Margarita Marmalade: New Twist on an Old Favorite

Tracy R. | Sugarcrafter
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This Margarita Marmalade will satisfy the citrus lover in you. Read on for an easy, delicious recipe!

Margarita Marmalade Picture

Because it's citrus season right now here in wintery New York, today I'm sharing a recipe for marmalade - but not just any marmalade, one that will warm you up from the inside out.

This margarita marmalade is a fun twist on traditional lime marmalade. It's perfect served many ways, such as on toast for an afternoon snack or as a glaze for grilled chicken breasts. I also like to serve it over a piece of crusty bread with some cream cheese as I do with hot pepper jam.

Just try not to eat it all straight from the jar - it's addictive!

  5 Servings


  • 20 medium limes
  • 5 1/2 cups granulated sugar
  • 1 teaspoon sea salt
  • 1/3 cup tequila
  • 4 cups boiling water


  1. Cut off the tops and bottoms of the limes, and score the peel of each lengthwise into quarters.
  2. Remove the peel.
  3. Place the pieces of peel into a medium sauce pan and fill with cold water until covered.
  4. Bring to a boil over medium-low heat and boil for 10 minutes.
  5. Drain and cover with cold water again, and return to a boil for another 10 minutes or until the peel is softened. Drain.
  6. Using a spoon, scrape the pith from the peel. Slice the peel into very thin strips.
  7. Using a knife, remove the membrane from the lime segments.
  8. Place the fruit in a sauce pan. Add the cooked peel and water to the fruit, and bring to a boil over medium-high heat.
  9. Reduce the heat and boil gently for about 30 minutes or until the fruit and peel are very soft.
  10. Prepare your canning supplies. Bring the temperature of the glass jars up by processing them in hot water for several minutes, and heat a few cups of water in a small saucepan for the lids.
  11. Add the sugar to the lime mixture gradually, maintaining the boil. Stir in the salt and tequila.
  12. Then boil hard, stirring constantly, until the mixture reaches the gel stage, about 25 minutes longer.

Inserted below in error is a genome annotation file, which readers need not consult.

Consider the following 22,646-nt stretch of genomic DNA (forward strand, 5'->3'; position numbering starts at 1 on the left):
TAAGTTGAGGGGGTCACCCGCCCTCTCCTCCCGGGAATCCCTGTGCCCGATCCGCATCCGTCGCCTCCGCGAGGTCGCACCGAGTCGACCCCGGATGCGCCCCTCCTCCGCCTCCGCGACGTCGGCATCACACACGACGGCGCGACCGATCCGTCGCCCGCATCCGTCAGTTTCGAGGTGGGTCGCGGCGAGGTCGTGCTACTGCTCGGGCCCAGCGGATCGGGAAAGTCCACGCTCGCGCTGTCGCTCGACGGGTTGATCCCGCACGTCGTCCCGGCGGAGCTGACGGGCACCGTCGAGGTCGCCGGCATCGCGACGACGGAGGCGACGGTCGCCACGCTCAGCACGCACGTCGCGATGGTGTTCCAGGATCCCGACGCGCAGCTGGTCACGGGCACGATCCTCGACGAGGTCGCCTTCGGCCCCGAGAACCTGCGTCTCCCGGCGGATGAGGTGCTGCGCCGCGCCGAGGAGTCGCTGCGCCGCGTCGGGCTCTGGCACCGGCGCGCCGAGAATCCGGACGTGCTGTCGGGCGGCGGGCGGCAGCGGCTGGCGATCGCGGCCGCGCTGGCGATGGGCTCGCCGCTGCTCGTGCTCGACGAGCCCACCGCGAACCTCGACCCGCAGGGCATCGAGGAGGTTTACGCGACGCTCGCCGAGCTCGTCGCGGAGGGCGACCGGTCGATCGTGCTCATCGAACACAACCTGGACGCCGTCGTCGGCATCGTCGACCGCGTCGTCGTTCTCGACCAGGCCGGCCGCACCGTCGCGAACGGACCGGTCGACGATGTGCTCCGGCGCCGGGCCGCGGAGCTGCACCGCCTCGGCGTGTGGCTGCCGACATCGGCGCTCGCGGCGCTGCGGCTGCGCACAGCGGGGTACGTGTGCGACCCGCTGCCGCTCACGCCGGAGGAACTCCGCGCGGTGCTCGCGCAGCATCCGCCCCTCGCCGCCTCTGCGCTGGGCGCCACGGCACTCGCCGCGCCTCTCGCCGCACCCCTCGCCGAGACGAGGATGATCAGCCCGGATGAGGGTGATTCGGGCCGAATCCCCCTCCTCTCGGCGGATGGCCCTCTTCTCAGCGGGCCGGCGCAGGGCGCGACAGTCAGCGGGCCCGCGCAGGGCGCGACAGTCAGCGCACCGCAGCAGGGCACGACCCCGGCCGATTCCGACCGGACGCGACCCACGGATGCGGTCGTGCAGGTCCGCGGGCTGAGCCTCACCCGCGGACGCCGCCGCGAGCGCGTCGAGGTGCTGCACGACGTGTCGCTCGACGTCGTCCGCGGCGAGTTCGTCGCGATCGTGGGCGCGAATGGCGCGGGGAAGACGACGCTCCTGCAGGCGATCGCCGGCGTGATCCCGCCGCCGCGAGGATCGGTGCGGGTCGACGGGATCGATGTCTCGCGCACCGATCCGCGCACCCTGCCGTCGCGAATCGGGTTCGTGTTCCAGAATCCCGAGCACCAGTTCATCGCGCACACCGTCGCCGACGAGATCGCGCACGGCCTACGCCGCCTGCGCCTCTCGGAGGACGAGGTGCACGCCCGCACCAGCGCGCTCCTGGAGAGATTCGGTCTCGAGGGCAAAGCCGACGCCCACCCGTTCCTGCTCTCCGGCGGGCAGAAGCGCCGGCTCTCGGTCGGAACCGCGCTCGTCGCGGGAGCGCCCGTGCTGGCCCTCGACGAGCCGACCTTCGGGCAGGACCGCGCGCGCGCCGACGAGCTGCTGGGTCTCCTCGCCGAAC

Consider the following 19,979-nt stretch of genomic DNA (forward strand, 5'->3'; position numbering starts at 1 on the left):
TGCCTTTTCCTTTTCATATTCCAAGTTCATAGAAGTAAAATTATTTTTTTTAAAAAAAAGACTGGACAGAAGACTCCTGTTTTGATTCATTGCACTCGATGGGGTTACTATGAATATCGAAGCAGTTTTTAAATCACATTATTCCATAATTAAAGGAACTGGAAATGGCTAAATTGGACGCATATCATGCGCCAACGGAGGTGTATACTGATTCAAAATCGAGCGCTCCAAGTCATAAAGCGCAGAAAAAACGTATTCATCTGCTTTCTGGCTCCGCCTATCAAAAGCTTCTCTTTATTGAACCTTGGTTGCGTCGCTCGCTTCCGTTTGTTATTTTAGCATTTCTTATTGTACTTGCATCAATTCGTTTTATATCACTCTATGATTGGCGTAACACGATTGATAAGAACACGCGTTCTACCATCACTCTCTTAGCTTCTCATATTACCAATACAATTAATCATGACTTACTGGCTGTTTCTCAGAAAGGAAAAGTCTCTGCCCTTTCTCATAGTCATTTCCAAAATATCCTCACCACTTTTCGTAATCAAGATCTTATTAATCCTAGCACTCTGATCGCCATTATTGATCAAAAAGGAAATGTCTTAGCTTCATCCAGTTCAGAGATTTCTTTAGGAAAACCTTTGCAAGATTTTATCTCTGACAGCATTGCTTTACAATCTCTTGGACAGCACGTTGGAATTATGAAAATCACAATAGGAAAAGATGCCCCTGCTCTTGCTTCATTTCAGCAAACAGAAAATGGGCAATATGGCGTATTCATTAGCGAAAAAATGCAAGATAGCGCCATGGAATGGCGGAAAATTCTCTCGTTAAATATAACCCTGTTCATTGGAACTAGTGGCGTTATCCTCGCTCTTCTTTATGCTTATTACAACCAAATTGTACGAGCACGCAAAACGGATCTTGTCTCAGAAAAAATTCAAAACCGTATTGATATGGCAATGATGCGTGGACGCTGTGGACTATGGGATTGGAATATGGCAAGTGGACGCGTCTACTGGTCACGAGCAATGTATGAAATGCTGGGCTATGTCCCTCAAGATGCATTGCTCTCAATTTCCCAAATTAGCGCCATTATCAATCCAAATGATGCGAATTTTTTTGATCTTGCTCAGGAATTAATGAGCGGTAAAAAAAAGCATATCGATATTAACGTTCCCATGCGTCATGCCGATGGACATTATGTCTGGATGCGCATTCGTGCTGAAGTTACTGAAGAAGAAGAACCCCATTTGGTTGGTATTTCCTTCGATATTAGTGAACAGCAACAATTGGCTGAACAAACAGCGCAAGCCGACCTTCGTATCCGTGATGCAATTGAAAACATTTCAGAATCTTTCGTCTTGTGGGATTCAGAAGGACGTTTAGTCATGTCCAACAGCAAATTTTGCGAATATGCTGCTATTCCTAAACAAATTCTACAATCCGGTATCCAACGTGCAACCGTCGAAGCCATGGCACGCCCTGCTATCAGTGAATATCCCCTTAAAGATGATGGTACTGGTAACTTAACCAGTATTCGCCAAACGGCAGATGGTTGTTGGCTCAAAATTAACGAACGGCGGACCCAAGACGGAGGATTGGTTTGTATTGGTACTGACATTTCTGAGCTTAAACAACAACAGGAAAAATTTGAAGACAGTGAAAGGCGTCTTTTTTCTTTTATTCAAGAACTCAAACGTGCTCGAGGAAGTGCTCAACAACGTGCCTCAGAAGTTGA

13. When you reach the gel stage, skim off any foam and ladle the hot marmalade into the hot jars, leaving 1/4″ headspace.
  14. Place the lids and bands on top, screwing on the bands just until fingertip-tight. Place the full jars back into the boiling water and process 10 minutes.
  15. Remove from the water and place the jars on a towel.
  16. Let the jars cool. The seals should suck down (you’ll hear a popping noise as they do).

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Rating: 3.7 / 5.0 (50 Votes)
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Tracy R.

About Tracy

Tracy fell in love with locavorism, and built a business out of Canning & Preserving. She shares all sorts of recipes on Sugarcrafter, and her passion for canning here, but we love her rhubarb jam most of all.

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What is the yield? I need to know how many jars to re-purpose and/or buy. Thanks!

Amber @ Rhonda

Hi Rhonda - this recipe yields 5 1/2 pint jars. Amber | Managing Editor,

@ Amber Bracegirdle

Thank you! I look forward to making this asap!


Do u not add any pectin???

Tracy rericha @ tara barrett

Hi Tara - no, you do not need to add any pectin.

Dawna mckillip

It says to add the cooked peel and water to the fruit, but it does not say how much water. Help!

Tracy rericha @ Dawna McKillip

Dawna - Sorry about that! The recipe should be updated now to include the needed amount of water.

Stephie swope

Oooo, so clever! Loving the chicken idea with this.


This sounds amazing...lime and tequila - some of my favorite things!


I'm totally with Steph on this one. Any jam with booze is my favorite. :)


Any jam with booze in it is good by me! :) Looks delicious!